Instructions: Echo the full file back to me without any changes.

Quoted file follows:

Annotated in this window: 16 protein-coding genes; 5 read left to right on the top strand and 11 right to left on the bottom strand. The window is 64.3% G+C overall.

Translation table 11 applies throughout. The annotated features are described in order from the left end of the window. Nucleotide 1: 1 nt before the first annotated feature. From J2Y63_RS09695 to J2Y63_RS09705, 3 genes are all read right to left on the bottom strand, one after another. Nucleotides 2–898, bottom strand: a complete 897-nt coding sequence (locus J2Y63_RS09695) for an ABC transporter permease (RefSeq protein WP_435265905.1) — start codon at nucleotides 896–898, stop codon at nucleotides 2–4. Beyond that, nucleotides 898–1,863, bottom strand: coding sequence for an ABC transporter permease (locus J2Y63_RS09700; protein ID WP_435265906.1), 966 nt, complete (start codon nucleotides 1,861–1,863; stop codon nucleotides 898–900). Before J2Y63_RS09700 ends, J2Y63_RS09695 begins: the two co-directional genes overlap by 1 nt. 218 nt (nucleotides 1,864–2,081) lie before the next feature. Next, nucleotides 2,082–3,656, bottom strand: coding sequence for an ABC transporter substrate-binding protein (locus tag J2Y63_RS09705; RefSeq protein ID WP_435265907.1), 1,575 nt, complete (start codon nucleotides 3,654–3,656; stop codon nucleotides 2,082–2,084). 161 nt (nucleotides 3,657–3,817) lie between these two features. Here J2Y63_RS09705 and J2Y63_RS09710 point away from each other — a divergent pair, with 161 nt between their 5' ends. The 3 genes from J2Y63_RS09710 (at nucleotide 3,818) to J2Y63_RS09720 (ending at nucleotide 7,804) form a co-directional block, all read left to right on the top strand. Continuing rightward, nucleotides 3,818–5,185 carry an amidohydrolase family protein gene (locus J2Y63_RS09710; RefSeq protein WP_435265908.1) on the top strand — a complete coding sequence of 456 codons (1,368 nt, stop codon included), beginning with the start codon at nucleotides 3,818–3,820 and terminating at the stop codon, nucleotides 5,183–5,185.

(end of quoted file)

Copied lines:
Annotated in this window: 16 protein-coding genes; 5 read left to right on the top strand and 11 right to left on the bottom strand. The window is 64.3% G+C overall.

Translation table 11 applies throughout. The annotated features are described in order from the left end of the window. Nucleotide 1: 1 nt before the first annotated feature. From J2Y63_RS09695 to J2Y63_RS09705, 3 genes are all read right to left on the bottom strand, one after another. Nucleotides 2–898, bottom strand: a complete 897-nt coding sequence (locus J2Y63_RS09695) for an ABC transporter permease (RefSeq protein WP_435265905.1) — start codon at nucleotides 896–898, stop codon at nucleotides 2–4. Beyond that, nucleotides 898–1,863, bottom strand: coding sequence for an ABC transporter permease (locus J2Y63_RS09700; protein ID WP_435265906.1), 966 nt, complete (start codon nucleotides 1,861–1,863; stop codon nucleotides 898–900). Before J2Y63_RS09700 ends, J2Y63_RS09695 begins: the two co-directional genes overlap by 1 nt. 218 nt (nucleotides 1,864–2,081) lie before the next feature. Next, nucleotides 2,082–3,656, bottom strand: coding sequence for an ABC transporter substrate-binding protein (locus tag J2Y63_RS09705; RefSeq protein ID WP_435265907.1), 1,575 nt, complete (start codon nucleotides 3,654–3,656; stop codon nucleotides 2,082–2,084). 161 nt (nucleotides 3,657–3,817) lie between these two features. Here J2Y63_RS09705 and J2Y63_RS09710 point away from each other — a divergent pair, with 161 nt between their 5' ends. The 3 genes from J2Y63_RS09710 (at nucleotide 3,818) to J2Y63_RS09720 (ending at nucleotide 7,804) form a co-directional block, all read left to right on the top strand. Continuing rightward, nucleotides 3,818–5,185 carry an amidohydrolase family protein gene (locus J2Y63_RS09710; RefSeq protein WP_435265908.1) on the top strand — a complete coding sequence of 456 codons (1,368 nt, stop codon included), beginning with the start codon at nucleotides 3,818–3,820 and terminating at the stop codon, nucleotides 5,183–5,185.